Earlier this year, amid the challenge to the public charge rule arising from the Covid-19 virus, Chief Justice John Roberts took the lead against immigrant interests yet mollified liberals poised to dissent publicly. The more liberal justices believed the pandemic had transformed the situation and wanted the administration to clarify its rules to help places like New York hit hard by the virus in the spring. Roberts was unmoved and believed administration guidance was clear that immigrants could obtain Covid-19 care without consequence to their green card applications. Other conservative justices agreed.

But Roberts, in an effort to tamp down tensions with the court's liberals, agreed to a modest compromise that sent a signal the liberals sought in the court's order and ensured that the challengers were not prevented from pressing ahead.

That order opened the door to New York's renewed challenge and Wednesday's ruling by Daniels.

U.S. No Longer Safe Third Country According to Canadian Court Ruling

A Canadian court has ruled that the United States is no longer a country to which the Canadian government could safely return asylum seekers who crossed the U.S-Canada border. 

On July 22, the Federal Court of Canada  ruled  that sending asylum seekers back to the United States from Canada under its longstanding “Safe Third Country” agreement violates the Canadian Charter of Rights and Freedoms. The Court delayed implementation of the decision for six months until January 22, 2021 to provide the Canadian parliament time to respond.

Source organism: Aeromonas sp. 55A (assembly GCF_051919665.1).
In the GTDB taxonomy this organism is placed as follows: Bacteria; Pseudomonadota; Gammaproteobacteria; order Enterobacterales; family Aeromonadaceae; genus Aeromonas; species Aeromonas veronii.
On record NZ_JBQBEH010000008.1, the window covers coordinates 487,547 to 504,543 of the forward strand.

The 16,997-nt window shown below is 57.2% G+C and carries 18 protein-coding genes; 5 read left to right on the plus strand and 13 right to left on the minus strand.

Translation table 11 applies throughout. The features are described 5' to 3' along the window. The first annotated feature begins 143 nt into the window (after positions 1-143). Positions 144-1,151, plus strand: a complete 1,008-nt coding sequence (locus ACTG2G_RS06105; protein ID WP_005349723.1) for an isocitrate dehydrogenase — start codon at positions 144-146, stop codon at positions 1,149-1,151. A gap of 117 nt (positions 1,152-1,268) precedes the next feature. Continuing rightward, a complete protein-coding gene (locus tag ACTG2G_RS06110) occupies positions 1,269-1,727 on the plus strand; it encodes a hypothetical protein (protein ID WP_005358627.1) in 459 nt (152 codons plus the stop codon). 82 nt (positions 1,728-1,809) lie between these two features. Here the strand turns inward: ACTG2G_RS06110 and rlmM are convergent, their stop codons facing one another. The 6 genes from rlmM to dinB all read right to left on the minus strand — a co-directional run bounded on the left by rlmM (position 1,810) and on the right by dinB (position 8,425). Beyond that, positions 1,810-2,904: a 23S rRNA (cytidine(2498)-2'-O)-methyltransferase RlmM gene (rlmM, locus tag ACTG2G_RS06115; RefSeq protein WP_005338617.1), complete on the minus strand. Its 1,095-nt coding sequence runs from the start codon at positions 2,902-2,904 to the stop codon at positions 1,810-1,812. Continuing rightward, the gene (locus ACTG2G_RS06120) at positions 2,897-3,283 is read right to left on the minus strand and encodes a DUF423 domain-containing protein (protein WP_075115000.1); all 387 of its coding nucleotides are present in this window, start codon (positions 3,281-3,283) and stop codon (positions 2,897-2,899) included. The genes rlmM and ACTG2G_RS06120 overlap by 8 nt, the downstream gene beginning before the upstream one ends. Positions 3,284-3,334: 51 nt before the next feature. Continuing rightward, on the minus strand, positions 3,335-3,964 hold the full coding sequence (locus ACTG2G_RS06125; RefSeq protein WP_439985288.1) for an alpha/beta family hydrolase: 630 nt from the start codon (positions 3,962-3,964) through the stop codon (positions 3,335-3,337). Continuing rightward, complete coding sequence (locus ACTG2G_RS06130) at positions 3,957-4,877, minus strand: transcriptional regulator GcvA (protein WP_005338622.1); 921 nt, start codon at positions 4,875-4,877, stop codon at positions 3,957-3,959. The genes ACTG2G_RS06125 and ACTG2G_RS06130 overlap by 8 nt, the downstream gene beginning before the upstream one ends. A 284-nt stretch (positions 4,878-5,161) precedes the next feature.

Under U.S. law, it is  legal to seek asylum  and most noncitizens in the country or at the border have the right to apply. Among the exceptions, are those who can be returned under an agreement to another country where a person would not face persecution or torture and would be afforded a full and fair process to seek protection. That is considered a “Safe Third Country” agreement.

Over the past nine months, the U.S. government has entered into controversial “ Asylum Cooperative Agreements ” with  El Salvador Guatemala , and  Honduras . The administration pushed for the agreements despite these countries being the originating country for many people fleeing grave harm. Each country also has nearly nonexistent asylum protections.

The organizations challenging Canada’s agreement with the United States are urging the administration of Canadian Prime Minister Trudeau to implement the court’s decision immediately, despite the six-month delay permitted by the court. Whether and how the Trudeau administration will abide that request—or appeal the decision—is unclear. But the safety and well-being of those fleeing persecution must remain central to the equation.

President Trump's Census Executive Order
On June 21, President Trump issued an executive order that excluded undocumented immigrants from the 2020 Census.

The numbers generated from the census are used to ensure that each state receives their fair share of seats in the U.S House of Representatives. It also directs hundreds of billions of dollars in federal funding for more than 100 programs.